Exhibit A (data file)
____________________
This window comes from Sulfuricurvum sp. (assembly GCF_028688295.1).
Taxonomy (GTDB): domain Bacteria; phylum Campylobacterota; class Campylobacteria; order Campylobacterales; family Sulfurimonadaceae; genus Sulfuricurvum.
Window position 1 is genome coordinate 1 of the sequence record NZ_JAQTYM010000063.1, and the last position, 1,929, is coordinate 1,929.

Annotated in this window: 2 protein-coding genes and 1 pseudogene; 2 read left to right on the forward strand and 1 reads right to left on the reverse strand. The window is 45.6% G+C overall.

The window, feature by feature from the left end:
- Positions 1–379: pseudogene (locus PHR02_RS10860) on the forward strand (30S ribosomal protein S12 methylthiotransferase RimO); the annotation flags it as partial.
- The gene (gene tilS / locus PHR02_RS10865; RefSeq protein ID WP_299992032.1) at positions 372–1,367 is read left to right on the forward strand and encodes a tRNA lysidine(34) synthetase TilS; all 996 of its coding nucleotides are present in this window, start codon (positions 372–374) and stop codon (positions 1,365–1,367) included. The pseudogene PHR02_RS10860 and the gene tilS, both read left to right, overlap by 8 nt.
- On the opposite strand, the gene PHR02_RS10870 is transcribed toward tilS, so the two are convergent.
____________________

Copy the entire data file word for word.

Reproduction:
This window comes from Sulfuricurvum sp. (assembly GCF_028688295.1).
Taxonomy (GTDB): domain Bacteria; phylum Campylobacterota; class Campylobacteria; order Campylobacterales; family Sulfurimonadaceae; genus Sulfuricurvum.
Window position 1 is genome coordinate 1 of the sequence record NZ_JAQTYM010000063.1, and the last position, 1,929, is coordinate 1,929.

Annotated in this window: 2 protein-coding genes and 1 pseudogene; 2 read left to right on the forward strand and 1 reads right to left on the reverse strand. The window is 45.6% G+C overall.

The window, feature by feature from the left end:
- Positions 1–379: pseudogene (locus PHR02_RS10860) on the forward strand (30S ribosomal protein S12 methylthiotransferase RimO); the annotation flags it as partial.
- The gene (gene tilS / locus PHR02_RS10865; RefSeq protein ID WP_299992032.1) at positions 372–1,367 is read left to right on the forward strand and encodes a tRNA lysidine(34) synthetase TilS; all 996 of its coding nucleotides are present in this window, start codon (positions 372–374) and stop codon (positions 1,365–1,367) included. The pseudogene PHR02_RS10860 and the gene tilS, both read left to right, overlap by 8 nt.
- On the opposite strand, the gene PHR02_RS10870 is transcribed toward tilS, so the two are convergent.